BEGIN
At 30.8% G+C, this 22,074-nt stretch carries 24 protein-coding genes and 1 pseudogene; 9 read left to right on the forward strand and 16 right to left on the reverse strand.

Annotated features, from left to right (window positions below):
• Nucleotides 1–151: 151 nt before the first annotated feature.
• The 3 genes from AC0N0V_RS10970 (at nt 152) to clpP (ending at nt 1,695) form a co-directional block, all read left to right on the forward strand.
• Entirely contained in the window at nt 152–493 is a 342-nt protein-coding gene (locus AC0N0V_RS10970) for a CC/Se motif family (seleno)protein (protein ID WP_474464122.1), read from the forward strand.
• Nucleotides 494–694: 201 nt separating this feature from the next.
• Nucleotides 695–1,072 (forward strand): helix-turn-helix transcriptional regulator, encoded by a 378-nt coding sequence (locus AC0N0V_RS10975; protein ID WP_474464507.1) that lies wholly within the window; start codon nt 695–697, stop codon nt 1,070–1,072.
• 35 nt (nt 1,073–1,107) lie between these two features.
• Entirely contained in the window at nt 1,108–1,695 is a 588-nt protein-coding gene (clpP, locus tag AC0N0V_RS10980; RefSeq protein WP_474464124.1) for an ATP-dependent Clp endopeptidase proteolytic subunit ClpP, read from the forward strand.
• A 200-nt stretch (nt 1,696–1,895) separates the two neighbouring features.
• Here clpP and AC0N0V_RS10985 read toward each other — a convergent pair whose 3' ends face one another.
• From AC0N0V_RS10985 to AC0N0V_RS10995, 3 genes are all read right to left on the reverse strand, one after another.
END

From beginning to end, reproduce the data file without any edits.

At 30.8% G+C, this 22,074-nt stretch carries 24 protein-coding genes and 1 pseudogene; 9 read left to right on the forward strand and 16 right to left on the reverse strand.

Annotated features, from left to right (window positions below):
• Nucleotides 1–151: 151 nt before the first annotated feature.
• The 3 genes from AC0N0V_RS10970 (at nt 152) to clpP (ending at nt 1,695) form a co-directional block, all read left to right on the forward strand.
• Entirely contained in the window at nt 152–493 is a 342-nt protein-coding gene (locus AC0N0V_RS10970) for a CC/Se motif family (seleno)protein (protein ID WP_474464122.1), read from the forward strand.
• Nucleotides 494–694: 201 nt separating this feature from the next.
• Nucleotides 695–1,072 (forward strand): helix-turn-helix transcriptional regulator, encoded by a 378-nt coding sequence (locus AC0N0V_RS10975; protein ID WP_474464507.1) that lies wholly within the window; start codon nt 695–697, stop codon nt 1,070–1,072.
• 35 nt (nt 1,073–1,107) lie between these two features.
• Entirely contained in the window at nt 1,108–1,695 is a 588-nt protein-coding gene (clpP, locus tag AC0N0V_RS10980; RefSeq protein WP_474464124.1) for an ATP-dependent Clp endopeptidase proteolytic subunit ClpP, read from the forward strand.
• A 200-nt stretch (nt 1,696–1,895) separates the two neighbouring features.
• Here clpP and AC0N0V_RS10985 read toward each other — a convergent pair whose 3' ends face one another.
• From AC0N0V_RS10985 to AC0N0V_RS10995, 3 genes are all read right to left on the reverse strand, one after another.